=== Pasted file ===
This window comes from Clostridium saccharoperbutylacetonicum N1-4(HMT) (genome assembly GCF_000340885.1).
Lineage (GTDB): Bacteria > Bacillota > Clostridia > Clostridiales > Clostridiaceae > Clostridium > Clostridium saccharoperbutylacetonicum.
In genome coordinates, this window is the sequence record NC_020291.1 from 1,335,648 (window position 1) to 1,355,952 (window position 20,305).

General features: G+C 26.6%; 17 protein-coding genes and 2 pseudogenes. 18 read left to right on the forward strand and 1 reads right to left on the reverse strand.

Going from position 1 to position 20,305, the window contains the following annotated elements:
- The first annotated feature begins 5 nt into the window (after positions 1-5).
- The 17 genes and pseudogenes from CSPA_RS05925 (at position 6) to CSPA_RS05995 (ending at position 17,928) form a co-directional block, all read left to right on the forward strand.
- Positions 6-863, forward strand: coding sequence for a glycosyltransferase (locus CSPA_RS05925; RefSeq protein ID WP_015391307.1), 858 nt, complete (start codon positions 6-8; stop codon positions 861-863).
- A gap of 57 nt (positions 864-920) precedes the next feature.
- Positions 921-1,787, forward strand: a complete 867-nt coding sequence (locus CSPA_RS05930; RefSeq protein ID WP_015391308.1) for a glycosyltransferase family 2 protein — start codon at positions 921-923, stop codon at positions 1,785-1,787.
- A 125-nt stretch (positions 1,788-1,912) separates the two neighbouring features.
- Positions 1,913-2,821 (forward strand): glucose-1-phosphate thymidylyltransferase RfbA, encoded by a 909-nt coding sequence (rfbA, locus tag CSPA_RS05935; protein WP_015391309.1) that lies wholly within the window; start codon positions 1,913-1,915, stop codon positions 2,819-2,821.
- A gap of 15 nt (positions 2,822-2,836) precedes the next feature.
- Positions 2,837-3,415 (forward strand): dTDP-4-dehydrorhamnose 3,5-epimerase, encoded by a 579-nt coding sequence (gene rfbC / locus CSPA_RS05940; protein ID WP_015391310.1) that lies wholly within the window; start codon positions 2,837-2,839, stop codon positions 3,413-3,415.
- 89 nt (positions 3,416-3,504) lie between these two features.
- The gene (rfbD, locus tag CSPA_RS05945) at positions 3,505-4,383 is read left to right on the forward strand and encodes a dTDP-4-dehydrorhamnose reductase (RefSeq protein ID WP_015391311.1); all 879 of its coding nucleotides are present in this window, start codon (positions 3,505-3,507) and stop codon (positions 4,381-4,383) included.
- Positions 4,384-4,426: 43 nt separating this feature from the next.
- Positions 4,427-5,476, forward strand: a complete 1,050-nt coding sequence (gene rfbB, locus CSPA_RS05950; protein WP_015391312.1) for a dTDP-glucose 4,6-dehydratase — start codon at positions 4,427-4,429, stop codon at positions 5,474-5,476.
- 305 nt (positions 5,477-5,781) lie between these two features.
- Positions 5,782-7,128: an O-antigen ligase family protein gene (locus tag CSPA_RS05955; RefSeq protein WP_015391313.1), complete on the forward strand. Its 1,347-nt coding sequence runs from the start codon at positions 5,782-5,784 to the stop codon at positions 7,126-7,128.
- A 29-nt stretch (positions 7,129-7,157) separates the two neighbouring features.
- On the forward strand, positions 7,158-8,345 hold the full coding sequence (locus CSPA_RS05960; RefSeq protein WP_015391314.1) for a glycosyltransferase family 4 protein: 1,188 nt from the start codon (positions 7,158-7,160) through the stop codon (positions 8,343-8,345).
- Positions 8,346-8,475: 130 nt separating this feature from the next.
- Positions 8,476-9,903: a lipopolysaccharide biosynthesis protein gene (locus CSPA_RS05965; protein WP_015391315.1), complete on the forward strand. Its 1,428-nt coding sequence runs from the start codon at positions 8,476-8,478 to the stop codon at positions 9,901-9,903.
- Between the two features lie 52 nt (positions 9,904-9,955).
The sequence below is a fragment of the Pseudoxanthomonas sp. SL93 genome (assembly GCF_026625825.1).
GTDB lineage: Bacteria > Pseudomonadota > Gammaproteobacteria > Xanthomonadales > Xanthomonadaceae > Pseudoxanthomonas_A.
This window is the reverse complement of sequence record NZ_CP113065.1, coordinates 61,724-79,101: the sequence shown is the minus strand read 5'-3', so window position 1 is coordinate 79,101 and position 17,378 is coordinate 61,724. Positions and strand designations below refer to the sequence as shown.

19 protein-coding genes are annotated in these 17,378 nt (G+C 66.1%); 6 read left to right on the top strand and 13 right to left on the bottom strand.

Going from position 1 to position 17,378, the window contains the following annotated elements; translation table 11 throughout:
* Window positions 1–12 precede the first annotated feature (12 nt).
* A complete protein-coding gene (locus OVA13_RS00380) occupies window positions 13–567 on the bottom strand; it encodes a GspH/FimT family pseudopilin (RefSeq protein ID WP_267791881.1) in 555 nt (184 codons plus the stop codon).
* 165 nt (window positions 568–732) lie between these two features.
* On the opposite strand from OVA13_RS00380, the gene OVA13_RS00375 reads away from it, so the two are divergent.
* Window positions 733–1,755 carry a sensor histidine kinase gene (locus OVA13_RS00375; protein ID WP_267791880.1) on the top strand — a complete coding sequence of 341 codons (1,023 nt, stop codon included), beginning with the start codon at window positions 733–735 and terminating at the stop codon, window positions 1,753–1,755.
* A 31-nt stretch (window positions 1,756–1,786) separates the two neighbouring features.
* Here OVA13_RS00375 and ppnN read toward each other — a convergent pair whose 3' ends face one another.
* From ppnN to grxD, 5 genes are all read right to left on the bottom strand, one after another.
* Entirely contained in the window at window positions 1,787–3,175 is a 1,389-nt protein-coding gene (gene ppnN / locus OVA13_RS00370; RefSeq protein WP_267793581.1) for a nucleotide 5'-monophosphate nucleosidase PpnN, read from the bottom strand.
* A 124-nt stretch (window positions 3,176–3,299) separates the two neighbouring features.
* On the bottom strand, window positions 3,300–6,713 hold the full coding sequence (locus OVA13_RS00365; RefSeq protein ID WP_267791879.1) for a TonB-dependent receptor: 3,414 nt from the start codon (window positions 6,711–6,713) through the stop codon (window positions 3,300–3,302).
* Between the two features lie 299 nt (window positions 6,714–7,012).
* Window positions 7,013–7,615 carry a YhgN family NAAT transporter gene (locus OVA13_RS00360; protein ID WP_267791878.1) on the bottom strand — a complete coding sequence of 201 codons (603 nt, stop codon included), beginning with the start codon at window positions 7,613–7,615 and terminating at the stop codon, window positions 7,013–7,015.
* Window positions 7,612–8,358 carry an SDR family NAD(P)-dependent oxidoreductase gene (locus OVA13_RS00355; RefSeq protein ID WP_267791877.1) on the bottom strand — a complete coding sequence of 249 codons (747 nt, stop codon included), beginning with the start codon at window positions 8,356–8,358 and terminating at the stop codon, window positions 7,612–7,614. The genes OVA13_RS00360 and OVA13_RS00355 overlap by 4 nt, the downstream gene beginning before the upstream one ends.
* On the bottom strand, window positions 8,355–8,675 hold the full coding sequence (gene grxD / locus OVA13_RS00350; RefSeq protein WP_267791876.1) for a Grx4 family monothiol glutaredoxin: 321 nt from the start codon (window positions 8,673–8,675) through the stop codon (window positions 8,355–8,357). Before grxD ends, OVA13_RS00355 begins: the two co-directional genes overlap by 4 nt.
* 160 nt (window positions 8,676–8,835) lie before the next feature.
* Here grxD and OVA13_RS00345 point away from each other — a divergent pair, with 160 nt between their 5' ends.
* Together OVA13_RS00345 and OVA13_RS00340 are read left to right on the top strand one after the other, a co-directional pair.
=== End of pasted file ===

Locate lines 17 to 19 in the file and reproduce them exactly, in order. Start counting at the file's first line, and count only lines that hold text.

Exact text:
- Positions 4,384-4,426: 43 nt separating this feature from the next.
- Positions 4,427-5,476, forward strand: a complete 1,050-nt coding sequence (gene rfbB, locus CSPA_RS05950; protein WP_015391312.1) for a dTDP-glucose 4,6-dehydratase — start codon at positions 4,427-4,429, stop codon at positions 5,474-5,476.
- 305 nt (positions 5,477-5,781) lie between these two features.